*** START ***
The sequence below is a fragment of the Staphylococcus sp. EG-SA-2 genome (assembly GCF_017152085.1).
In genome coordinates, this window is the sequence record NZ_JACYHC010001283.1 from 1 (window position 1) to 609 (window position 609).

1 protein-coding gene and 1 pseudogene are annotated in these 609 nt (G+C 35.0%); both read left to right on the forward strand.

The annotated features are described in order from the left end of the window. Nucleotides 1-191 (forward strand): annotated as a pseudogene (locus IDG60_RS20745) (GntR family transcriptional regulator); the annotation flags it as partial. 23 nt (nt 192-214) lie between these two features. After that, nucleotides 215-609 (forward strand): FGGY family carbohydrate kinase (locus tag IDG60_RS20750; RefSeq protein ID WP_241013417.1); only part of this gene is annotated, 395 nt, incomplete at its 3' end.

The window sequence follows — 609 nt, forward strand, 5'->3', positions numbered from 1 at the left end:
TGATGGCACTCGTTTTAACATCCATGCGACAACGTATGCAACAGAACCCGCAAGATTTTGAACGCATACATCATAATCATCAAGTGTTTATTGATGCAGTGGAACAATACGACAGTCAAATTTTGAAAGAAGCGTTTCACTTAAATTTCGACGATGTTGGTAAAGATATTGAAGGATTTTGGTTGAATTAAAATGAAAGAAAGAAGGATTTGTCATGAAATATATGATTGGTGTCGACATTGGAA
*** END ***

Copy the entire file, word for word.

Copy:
The sequence below is a fragment of the Staphylococcus sp. EG-SA-2 genome (assembly GCF_017152085.1).
In genome coordinates, this window is the sequence record NZ_JACYHC010001283.1 from 1 (window position 1) to 609 (window position 609).

1 protein-coding gene and 1 pseudogene are annotated in these 609 nt (G+C 35.0%); both read left to right on the forward strand.

The annotated features are described in order from the left end of the window. Nucleotides 1-191 (forward strand): annotated as a pseudogene (locus IDG60_RS20745) (GntR family transcriptional regulator); the annotation flags it as partial. 23 nt (nt 192-214) lie between these two features. After that, nucleotides 215-609 (forward strand): FGGY family carbohydrate kinase (locus tag IDG60_RS20750; RefSeq protein ID WP_241013417.1); only part of this gene is annotated, 395 nt, incomplete at its 3' end.

The window sequence follows — 609 nt, forward strand, 5'->3', positions numbered from 1 at the left end:
TGATGGCACTCGTTTTAACATCCATGCGACAACGTATGCAACAGAACCCGCAAGATTTTGAACGCATACATCATAATCATCAAGTGTTTATTGATGCAGTGGAACAATACGACAGTCAAATTTTGAAAGAAGCGTTTCACTTAAATTTCGACGATGTTGGTAAAGATATTGAAGGATTTTGGTTGAATTAAAATGAAAGAAAGAAGGATTTGTCATGAAATATATGATTGGTGTCGACATTGGAA